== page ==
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Hoare logic

Hoare logic is a formal system developed by the British computer scientist C. A. R. Hoare, and subsequently refined by Hoare and other researchers. It was published in Hoare's 1969 paper "An axiomatic basis for computer programming". The purpose of the system is to provide a set of logical rules in order to reason about the correctness of computer programs with the rigour of mathematical logic.

Hoare acknowledges earlier contributions from Robert Floyd, who had published a similar system for flowcharts.

The central feature of Hoare logic is the Hoare triple. A triple describes how the execution of a piece of code changes the state of the computation. A Hoare triple is of the form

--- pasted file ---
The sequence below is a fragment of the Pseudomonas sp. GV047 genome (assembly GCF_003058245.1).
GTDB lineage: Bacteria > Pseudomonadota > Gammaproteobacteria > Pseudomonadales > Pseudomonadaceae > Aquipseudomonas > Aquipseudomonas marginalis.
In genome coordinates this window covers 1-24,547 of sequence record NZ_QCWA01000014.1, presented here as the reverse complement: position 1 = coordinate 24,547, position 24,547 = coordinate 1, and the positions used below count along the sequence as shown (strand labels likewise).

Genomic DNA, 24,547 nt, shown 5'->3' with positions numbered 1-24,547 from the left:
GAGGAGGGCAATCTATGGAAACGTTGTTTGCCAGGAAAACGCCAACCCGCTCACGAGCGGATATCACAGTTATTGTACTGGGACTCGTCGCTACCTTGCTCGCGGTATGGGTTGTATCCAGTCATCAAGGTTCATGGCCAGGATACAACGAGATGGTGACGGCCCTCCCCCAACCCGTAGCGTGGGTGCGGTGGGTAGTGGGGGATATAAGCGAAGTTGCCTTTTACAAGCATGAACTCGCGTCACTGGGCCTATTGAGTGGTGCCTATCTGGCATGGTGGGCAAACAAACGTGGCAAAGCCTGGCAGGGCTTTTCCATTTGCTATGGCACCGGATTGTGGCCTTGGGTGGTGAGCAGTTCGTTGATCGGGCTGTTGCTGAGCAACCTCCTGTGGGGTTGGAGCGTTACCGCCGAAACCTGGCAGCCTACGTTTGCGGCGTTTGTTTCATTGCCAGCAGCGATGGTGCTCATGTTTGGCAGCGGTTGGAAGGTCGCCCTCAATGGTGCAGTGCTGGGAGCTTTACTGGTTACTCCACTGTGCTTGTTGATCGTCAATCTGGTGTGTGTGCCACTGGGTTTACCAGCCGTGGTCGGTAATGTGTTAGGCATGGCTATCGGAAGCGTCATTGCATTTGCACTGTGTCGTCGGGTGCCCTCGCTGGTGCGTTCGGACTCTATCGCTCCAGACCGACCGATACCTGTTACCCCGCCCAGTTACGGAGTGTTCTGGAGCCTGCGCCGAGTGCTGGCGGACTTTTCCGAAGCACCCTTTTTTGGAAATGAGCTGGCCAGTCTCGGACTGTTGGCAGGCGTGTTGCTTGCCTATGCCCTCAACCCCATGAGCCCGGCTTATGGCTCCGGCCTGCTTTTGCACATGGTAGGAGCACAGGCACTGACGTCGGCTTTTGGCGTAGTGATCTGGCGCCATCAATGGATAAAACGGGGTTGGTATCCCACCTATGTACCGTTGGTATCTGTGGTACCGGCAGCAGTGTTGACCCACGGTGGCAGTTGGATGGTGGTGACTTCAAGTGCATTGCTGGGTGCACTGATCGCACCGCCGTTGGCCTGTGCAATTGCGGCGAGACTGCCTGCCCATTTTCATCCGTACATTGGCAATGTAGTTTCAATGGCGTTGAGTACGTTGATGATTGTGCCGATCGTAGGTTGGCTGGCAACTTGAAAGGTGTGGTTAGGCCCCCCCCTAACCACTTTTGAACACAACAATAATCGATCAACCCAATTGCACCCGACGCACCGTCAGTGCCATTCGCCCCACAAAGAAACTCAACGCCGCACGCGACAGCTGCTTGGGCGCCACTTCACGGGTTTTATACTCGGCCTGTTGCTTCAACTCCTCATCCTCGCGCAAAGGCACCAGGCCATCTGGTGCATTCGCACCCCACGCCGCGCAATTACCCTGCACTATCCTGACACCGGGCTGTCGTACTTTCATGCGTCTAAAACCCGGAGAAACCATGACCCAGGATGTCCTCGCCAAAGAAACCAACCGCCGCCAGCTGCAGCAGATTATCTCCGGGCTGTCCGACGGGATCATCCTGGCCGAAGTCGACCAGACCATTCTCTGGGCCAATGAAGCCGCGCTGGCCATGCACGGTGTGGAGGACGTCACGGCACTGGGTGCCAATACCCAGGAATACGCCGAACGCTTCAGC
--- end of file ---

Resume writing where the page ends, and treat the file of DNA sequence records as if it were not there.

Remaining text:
$\{P\}\;C\;\{Q\}$

where P and Q are assertions and C is a command. P is called the precondition and Q the postscondition. Assertions are formulas in predicate logic. The intuitive reading of such a triple is: Whenever P holds of the state before the execution of C, then Q will hold afterwards. Note that if C does not terminate, then there is no "after", so Q can be any statement at all. Indeed, one can choose Q to be false to express that C does not terminate.

This is called "partial correctness". If C terminates and at termination Q is true, the expression exhibits "total correctness". Termination would have to be proved separately.

Hoare logic has axioms and inference rules for all the constructs of a simple imperative programming language.

The assignment axiom states that after the assignment any predicate holds for the variable that was previously true for the right-hand side of the assignment:

$\frac{}{\{P[E/x]\}\ x:=E \ \{P\} }$

An example of a valid triple is:

$\{ x = 42\} \ y:=x + 1\ \{y =43 \wedge x= 42\}$